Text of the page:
• Maybe it’s because we’re all gen Y brats or maybe too many of us watched The Social Network. We fantasize about IPOs,  private parties in Silicon Valley, and drawing on white boards with models and buzz words. And what’s for damn sure is so many of us are seduced by a startup. Yes, I am just as guilty. But sound fundamentals are cooler than being published on And the real rubber meets the road when you look at which part of the value chain the owners glorify. Let me explain. A group of my former coworkers and I all took our tenacity and sales skills to various startups. One joined a Groupon-spin off; another joined a medical software company that rhymes which ‘rock chalk’; a very talented sales manager spearheaded a real estate service concept; I joined an online advertising company. Two to three years later, I’m the only one left. The first guy’s gig looked like the sexiest opportunity of them all, but the business fundamentals were about as sound as Groupon’s stock. And, the sales people portion of the value chain quickly got squeezed out. The next little piggy gave a year to the unprofitable NYC gig; sales and marketing were critical but the founders thought they were easily replaced. The third amigo gave blood, sweat and tears to help get things off the ground – only to find out he wouldn’t be listened to or appreciated by the CEO. Then there was my gig, on a scale to sexy, I was the awkward 8th grader with braces and bad skin….but now looking like a late bloomer. From the beginning, our company had sound business fundamentals that created value, was built for scale and rewarded sales people. What’s more, we were a sales-centric organization where my contribution to the value chain was appreciated and rewarded. I won’t pretend I had incredible foresight, but I remain grateful for the opportunity. SO….before you go taking a risk on a startup and sipping lattes on your workout ball in your cube, take a close look at the fundamentals of the startup business (Revenue – Expenses and lattes = what’s left to pay people), and don’t forget to take a closer look to see if you’re within the areas of the business that are valued and appreciated.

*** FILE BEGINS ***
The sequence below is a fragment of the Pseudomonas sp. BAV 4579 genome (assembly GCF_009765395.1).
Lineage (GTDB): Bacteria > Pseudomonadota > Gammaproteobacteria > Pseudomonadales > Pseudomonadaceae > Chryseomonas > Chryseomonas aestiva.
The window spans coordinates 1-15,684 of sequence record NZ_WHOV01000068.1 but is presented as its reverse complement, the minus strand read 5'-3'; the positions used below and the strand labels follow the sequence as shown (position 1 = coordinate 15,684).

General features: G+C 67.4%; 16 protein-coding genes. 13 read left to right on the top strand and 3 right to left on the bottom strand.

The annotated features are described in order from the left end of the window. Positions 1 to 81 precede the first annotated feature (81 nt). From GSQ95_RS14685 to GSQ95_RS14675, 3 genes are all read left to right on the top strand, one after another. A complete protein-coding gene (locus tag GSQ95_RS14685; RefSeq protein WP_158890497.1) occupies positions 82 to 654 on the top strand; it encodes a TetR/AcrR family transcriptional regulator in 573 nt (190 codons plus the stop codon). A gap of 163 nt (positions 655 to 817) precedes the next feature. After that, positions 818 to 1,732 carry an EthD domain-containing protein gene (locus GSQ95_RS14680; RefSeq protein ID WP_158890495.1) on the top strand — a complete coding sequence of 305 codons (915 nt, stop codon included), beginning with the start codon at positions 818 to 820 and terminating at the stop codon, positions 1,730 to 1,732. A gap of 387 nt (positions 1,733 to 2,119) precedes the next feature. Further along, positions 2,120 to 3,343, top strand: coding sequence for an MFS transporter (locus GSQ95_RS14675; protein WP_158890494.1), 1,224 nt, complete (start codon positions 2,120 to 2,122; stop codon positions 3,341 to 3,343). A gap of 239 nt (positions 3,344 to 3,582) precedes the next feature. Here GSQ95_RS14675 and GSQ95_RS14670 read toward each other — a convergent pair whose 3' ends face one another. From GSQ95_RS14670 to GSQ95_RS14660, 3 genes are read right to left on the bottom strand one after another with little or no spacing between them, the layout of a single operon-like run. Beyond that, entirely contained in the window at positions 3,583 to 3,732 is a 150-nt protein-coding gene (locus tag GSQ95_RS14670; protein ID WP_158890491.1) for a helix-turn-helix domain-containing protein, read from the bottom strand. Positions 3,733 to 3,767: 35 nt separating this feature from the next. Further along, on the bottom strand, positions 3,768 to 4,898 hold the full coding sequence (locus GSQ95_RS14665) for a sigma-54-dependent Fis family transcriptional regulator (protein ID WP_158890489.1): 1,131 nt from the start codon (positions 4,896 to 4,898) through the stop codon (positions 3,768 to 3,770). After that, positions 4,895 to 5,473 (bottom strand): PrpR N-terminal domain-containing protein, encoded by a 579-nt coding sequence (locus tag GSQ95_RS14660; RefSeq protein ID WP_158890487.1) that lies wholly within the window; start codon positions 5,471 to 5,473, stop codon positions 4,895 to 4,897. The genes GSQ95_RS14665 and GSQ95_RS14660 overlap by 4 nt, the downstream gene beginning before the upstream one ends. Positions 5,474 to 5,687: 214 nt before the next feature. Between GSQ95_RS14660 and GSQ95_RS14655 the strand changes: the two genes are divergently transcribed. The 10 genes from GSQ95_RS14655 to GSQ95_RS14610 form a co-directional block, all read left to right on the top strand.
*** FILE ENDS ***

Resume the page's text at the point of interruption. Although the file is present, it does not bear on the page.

3.  Southwestern was right. About everything!